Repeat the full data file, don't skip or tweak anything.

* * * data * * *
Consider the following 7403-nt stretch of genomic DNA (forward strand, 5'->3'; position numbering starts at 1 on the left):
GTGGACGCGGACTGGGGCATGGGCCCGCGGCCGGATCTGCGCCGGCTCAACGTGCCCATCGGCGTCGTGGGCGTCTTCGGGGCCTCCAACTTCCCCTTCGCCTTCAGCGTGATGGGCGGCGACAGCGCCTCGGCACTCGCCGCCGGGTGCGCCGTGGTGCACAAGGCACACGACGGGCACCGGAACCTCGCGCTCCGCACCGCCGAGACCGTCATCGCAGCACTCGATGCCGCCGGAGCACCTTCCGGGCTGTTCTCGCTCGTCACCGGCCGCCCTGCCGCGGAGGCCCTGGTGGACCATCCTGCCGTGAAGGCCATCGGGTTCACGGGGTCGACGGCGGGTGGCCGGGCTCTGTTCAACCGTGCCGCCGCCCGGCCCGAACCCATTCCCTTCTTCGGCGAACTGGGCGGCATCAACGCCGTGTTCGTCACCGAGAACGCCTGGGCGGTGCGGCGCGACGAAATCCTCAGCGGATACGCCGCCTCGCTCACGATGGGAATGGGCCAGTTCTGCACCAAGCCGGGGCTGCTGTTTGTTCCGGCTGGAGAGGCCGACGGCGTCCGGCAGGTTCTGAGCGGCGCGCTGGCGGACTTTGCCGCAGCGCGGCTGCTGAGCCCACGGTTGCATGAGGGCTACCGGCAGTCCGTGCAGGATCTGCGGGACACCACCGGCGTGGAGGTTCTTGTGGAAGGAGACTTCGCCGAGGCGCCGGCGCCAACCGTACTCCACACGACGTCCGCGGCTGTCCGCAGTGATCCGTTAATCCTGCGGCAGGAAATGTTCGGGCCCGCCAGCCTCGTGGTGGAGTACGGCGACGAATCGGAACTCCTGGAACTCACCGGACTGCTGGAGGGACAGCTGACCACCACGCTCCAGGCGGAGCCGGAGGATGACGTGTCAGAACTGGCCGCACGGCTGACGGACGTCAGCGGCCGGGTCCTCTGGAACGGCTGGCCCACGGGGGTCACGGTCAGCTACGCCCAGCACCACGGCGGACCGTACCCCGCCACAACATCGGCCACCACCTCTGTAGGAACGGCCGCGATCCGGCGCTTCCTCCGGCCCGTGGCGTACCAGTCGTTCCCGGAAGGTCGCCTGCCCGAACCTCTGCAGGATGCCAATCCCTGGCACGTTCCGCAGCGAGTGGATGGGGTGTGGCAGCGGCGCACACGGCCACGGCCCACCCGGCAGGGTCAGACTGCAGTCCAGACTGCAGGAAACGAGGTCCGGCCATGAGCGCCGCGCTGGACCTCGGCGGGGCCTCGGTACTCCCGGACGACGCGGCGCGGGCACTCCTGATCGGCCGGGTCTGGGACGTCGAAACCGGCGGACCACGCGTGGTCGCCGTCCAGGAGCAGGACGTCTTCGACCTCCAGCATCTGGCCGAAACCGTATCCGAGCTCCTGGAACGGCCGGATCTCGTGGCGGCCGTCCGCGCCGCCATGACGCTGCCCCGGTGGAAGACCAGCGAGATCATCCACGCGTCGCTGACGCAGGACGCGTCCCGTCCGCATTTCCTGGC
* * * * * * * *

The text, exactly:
Consider the following 7403-nt stretch of genomic DNA (forward strand, 5'->3'; position numbering starts at 1 on the left):
GTGGACGCGGACTGGGGCATGGGCCCGCGGCCGGATCTGCGCCGGCTCAACGTGCCCATCGGCGTCGTGGGCGTCTTCGGGGCCTCCAACTTCCCCTTCGCCTTCAGCGTGATGGGCGGCGACAGCGCCTCGGCACTCGCCGCCGGGTGCGCCGTGGTGCACAAGGCACACGACGGGCACCGGAACCTCGCGCTCCGCACCGCCGAGACCGTCATCGCAGCACTCGATGCCGCCGGAGCACCTTCCGGGCTGTTCTCGCTCGTCACCGGCCGCCCTGCCGCGGAGGCCCTGGTGGACCATCCTGCCGTGAAGGCCATCGGGTTCACGGGGTCGACGGCGGGTGGCCGGGCTCTGTTCAACCGTGCCGCCGCCCGGCCCGAACCCATTCCCTTCTTCGGCGAACTGGGCGGCATCAACGCCGTGTTCGTCACCGAGAACGCCTGGGCGGTGCGGCGCGACGAAATCCTCAGCGGATACGCCGCCTCGCTCACGATGGGAATGGGCCAGTTCTGCACCAAGCCGGGGCTGCTGTTTGTTCCGGCTGGAGAGGCCGACGGCGTCCGGCAGGTTCTGAGCGGCGCGCTGGCGGACTTTGCCGCAGCGCGGCTGCTGAGCCCACGGTTGCATGAGGGCTACCGGCAGTCCGTGCAGGATCTGCGGGACACCACCGGCGTGGAGGTTCTTGTGGAAGGAGACTTCGCCGAGGCGCCGGCGCCAACCGTACTCCACACGACGTCCGCGGCTGTCCGCAGTGATCCGTTAATCCTGCGGCAGGAAATGTTCGGGCCCGCCAGCCTCGTGGTGGAGTACGGCGACGAATCGGAACTCCTGGAACTCACCGGACTGCTGGAGGGACAGCTGACCACCACGCTCCAGGCGGAGCCGGAGGATGACGTGTCAGAACTGGCCGCACGGCTGACGGACGTCAGCGGCCGGGTCCTCTGGAACGGCTGGCCCACGGGGGTCACGGTCAGCTACGCCCAGCACCACGGCGGACCGTACCCCGCCACAACATCGGCCACCACCTCTGTAGGAACGGCCGCGATCCGGCGCTTCCTCCGGCCCGTGGCGTACCAGTCGTTCCCGGAAGGTCGCCTGCCCGAACCTCTGCAGGATGCCAATCCCTGGCACGTTCCGCAGCGAGTGGATGGGGTGTGGCAGCGGCGCACACGGCCACGGCCCACCCGGCAGGGTCAGACTGCAGTCCAGACTGCAGGAAACGAGGTCCGGCCATGAGCGCCGCGCTGGACCTCGGCGGGGCCTCGGTACTCCCGGACGACGCGGCGCGGGCACTCCTGATCGGCCGGGTCTGGGACGTCGAAACCGGCGGACCACGCGTGGTCGCCGTCCAGGAGCAGGACGTCTTCGACCTCCAGCATCTGGCCGAAACCGTATCCGAGCTCCTGGAACGGCCGGATCTCGTGGCGGCCGTCCGCGCCGCCATGACGCTGCCCCGGTGGAAGACCAGCGAGATCATCCACGCGTCGCTGACGCAGGACGCGTCCCGTCCGCATTTCCTGGC